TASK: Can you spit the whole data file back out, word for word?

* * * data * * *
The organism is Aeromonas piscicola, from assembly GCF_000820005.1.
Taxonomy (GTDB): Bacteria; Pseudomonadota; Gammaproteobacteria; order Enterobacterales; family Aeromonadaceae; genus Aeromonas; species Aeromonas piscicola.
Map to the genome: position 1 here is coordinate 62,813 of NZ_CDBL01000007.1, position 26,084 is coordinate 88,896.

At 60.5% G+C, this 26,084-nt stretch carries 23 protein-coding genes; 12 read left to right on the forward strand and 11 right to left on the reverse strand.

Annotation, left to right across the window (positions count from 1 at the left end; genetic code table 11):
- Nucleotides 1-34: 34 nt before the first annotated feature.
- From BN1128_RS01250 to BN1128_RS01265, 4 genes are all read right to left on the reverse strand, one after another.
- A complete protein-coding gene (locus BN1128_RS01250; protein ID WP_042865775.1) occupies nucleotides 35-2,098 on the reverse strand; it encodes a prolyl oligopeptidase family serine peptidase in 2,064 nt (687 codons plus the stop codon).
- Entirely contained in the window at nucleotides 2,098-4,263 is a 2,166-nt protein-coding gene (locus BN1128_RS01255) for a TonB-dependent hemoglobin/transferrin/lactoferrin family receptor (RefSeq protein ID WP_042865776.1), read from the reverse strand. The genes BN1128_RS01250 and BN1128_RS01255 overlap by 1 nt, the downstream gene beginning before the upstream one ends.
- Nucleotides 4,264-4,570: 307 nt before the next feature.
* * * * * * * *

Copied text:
The organism is Aeromonas piscicola, from assembly GCF_000820005.1.
Taxonomy (GTDB): Bacteria; Pseudomonadota; Gammaproteobacteria; order Enterobacterales; family Aeromonadaceae; genus Aeromonas; species Aeromonas piscicola.
Map to the genome: position 1 here is coordinate 62,813 of NZ_CDBL01000007.1, position 26,084 is coordinate 88,896.

At 60.5% G+C, this 26,084-nt stretch carries 23 protein-coding genes; 12 read left to right on the forward strand and 11 right to left on the reverse strand.

Annotation, left to right across the window (positions count from 1 at the left end; genetic code table 11):
- Nucleotides 1-34: 34 nt before the first annotated feature.
- From BN1128_RS01250 to BN1128_RS01265, 4 genes are all read right to left on the reverse strand, one after another.
- A complete protein-coding gene (locus BN1128_RS01250; protein ID WP_042865775.1) occupies nucleotides 35-2,098 on the reverse strand; it encodes a prolyl oligopeptidase family serine peptidase in 2,064 nt (687 codons plus the stop codon).
- Entirely contained in the window at nucleotides 2,098-4,263 is a 2,166-nt protein-coding gene (locus BN1128_RS01255) for a TonB-dependent hemoglobin/transferrin/lactoferrin family receptor (RefSeq protein ID WP_042865776.1), read from the reverse strand. The genes BN1128_RS01250 and BN1128_RS01255 overlap by 1 nt, the downstream gene beginning before the upstream one ends.
- Nucleotides 4,264-4,570: 307 nt before the next feature.